Being Undiagnosed Autistic can Lead to Learning Who You Truly Are Much Later in Life

I have a theory that we are all essentially living the same life. We are born into circumstances that we do not choose. We are raised, more or less, by our families who do the best they can. We learn in and out of school what is expected of us in society, based on other people’s perceptions about what we have to offer. We generally perform those expectations, while learning that they may or may not have been all that accurate or useful from the get-go. We engage in interpersonal relationships in order to learn more about ourselves. We struggle to be recognized for who we really are, rather than who others believe us to be. We grow wiser. We share that wisdom with others in our family, our community and the world. And we hope to have left something lasting of ourselves when we pass on to the next life.

We all have so much in common!

The details within each individual life matter way less than we think they do. Whether or not you went to school or for how long, what you do for a living and how much money you make, whether you get married and have a family matters less than the common human struggle.

But, while we are all on the same general path, different steps take place in a different order for different people. As you probably know about me, I was only diagnosed autistic in my early 40s. Prior to that, what I had learned about myself through my relationships with others was skewed. All of the positive feedback I got in school was based on my “appearing” to be “normal,” whatever that meant. I learned how to get the right kind of attention, and that didn’t always involve sharing my most innovative thoughts; teachers generally don’t care for students who point out that their syllabus has a series of loopholes that allowed a good test-taker to get an A without actually learning anything in the class. I definitely exploited that one and I’m certain nobody noticed. Because I was not noticed, I was doing what I thought I was supposed to be doing. No negative feedback.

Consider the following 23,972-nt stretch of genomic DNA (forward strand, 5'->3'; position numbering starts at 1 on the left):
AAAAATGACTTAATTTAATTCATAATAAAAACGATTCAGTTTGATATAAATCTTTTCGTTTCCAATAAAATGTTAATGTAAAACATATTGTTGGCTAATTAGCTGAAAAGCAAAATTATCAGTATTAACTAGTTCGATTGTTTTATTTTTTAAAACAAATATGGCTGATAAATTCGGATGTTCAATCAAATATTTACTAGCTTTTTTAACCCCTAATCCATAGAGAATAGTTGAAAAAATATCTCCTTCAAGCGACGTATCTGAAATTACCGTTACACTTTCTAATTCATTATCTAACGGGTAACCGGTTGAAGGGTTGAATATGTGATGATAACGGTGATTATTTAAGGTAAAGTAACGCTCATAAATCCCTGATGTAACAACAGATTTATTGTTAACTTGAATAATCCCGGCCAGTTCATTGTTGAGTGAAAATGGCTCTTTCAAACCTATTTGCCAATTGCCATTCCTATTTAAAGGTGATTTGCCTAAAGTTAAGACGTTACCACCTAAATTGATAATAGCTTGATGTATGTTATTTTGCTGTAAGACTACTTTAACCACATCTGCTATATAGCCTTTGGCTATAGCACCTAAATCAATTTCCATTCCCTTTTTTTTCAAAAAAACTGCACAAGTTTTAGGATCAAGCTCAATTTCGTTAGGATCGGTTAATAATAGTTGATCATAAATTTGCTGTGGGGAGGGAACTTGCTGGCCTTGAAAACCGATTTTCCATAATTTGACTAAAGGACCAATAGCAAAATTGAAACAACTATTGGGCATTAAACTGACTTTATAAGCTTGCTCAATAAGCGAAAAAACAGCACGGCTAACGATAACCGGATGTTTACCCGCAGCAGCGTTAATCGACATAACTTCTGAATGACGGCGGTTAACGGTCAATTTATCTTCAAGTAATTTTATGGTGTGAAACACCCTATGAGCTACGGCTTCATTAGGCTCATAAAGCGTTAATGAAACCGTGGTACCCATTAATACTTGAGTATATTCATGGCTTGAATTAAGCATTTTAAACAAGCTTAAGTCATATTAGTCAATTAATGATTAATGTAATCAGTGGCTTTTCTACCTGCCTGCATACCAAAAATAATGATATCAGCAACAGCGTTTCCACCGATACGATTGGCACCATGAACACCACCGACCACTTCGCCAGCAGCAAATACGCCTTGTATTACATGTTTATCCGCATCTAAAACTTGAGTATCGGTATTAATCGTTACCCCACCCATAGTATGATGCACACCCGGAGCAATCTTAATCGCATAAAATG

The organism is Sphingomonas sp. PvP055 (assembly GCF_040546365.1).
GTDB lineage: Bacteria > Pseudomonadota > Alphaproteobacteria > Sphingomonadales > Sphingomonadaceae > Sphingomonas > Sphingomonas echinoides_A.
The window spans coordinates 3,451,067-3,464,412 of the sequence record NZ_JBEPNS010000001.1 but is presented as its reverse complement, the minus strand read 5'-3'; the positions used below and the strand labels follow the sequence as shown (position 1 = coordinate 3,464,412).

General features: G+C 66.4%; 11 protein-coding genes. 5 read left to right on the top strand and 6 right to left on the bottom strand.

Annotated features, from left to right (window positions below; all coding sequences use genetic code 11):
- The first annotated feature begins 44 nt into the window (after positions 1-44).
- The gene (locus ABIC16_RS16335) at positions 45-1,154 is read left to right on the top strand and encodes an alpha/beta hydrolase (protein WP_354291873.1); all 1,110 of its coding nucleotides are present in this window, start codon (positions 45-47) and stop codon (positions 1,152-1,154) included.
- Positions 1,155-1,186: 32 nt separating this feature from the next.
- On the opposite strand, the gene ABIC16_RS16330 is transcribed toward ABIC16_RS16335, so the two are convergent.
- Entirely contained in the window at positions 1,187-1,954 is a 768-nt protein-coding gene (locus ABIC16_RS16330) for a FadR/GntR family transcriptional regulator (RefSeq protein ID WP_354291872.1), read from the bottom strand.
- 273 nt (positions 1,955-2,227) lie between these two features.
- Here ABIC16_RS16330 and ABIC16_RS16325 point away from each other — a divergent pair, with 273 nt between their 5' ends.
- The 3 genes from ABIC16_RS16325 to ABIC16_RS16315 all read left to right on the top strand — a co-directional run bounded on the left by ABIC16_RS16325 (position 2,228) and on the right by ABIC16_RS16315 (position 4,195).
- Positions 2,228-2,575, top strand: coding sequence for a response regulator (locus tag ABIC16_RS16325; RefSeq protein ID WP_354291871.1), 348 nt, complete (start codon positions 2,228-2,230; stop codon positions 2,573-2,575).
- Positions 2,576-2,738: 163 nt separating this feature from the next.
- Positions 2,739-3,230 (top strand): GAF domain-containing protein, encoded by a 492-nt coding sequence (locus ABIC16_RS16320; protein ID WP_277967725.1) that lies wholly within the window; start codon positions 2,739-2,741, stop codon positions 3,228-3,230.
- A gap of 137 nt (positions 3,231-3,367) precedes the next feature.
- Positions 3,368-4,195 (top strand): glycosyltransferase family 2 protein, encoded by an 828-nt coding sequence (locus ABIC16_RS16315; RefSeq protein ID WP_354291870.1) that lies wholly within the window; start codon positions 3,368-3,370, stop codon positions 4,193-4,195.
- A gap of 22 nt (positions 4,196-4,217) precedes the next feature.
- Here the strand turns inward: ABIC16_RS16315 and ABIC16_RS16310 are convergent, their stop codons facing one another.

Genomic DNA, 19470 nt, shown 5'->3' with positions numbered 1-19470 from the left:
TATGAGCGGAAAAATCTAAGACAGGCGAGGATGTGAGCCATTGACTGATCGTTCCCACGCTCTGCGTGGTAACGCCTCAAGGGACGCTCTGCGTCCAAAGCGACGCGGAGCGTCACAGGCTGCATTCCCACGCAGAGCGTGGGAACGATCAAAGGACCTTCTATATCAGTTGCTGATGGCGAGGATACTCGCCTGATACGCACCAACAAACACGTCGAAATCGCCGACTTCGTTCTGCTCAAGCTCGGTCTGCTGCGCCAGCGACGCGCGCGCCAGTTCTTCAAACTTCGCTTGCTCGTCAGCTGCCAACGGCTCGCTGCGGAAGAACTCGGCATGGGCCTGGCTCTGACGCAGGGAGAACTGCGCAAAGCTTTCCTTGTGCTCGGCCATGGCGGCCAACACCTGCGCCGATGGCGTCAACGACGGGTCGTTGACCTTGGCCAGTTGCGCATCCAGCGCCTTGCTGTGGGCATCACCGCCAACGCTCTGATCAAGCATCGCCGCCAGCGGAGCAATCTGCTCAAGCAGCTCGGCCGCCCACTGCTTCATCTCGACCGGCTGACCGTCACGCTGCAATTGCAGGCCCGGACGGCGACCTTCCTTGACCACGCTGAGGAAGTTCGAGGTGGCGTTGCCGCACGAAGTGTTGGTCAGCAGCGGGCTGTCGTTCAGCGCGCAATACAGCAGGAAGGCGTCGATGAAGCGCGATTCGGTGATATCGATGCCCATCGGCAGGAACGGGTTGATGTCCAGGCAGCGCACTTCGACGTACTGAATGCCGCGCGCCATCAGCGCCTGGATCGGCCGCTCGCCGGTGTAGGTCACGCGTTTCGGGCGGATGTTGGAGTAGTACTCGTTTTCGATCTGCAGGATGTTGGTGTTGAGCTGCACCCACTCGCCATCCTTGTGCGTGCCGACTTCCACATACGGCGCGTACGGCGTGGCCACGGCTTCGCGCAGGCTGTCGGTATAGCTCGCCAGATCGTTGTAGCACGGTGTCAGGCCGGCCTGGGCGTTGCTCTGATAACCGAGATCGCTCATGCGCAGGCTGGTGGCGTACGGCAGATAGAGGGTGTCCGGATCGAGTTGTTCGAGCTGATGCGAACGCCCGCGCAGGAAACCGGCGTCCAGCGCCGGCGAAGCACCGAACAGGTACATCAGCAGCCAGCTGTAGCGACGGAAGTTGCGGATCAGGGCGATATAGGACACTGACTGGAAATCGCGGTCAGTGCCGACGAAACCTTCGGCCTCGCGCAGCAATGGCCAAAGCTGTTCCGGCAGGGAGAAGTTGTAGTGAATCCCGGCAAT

The teachers who did notice or pay attention to me generally considered me smart and precocious, but perhaps lazy; I did not care for busy work and had no interest in proving to anyone that I could do something their way when I already knew my way was faster. The feedback I received through grades, etc., led me to believe that the most valuable skill I had was not causing a stir and while I was generally a good student, I would apply more attention to finding creative ways to get through school doing as little work as possible while still getting good grades. Luckily for me, I was smart enough to pull it off with around a 3.5/4.0 GPA.

What I didn’t learn about myself was that I lacked ability to actually pay attention in class, especially if I was not interested in the lesson or had already learned the topic through self-study. For example, once I learned parts of speech in early elementary school, my brain would automatically diagram every sentence I read in the books I was reading, just for my own entertainment. So when we revisited the same lesson in high school, I was bored out of my mind. The only reason I was able to stay awake in class was that the teacher would write what I thought to be HILARIOUS sentences for us to diagram, such as “Elmo ran his brand new sports car over his girlfriend’s face.” Clearly, this wouldn’t fly nowadays, but in the early 90s, this was hilarious to me. I was never concerned about the feelings of those involved in these short sentence-stories; I just found it so funny that a teacher would write that. Ah, patriarchy.

But I digress. In all my time at school, the lessons I got while everyone else was learning algebra or chemistry or US history were that in order to get along, I needed to rein it in, to slow myself and my brain way down, not to ask too many questions outside of the lesson being given and not to be a distraction to others because they needed to learn the actual lessons being taught. I knew I was “good” at doing school, but I didn’t understand why I needed to be there. It was just my “job.”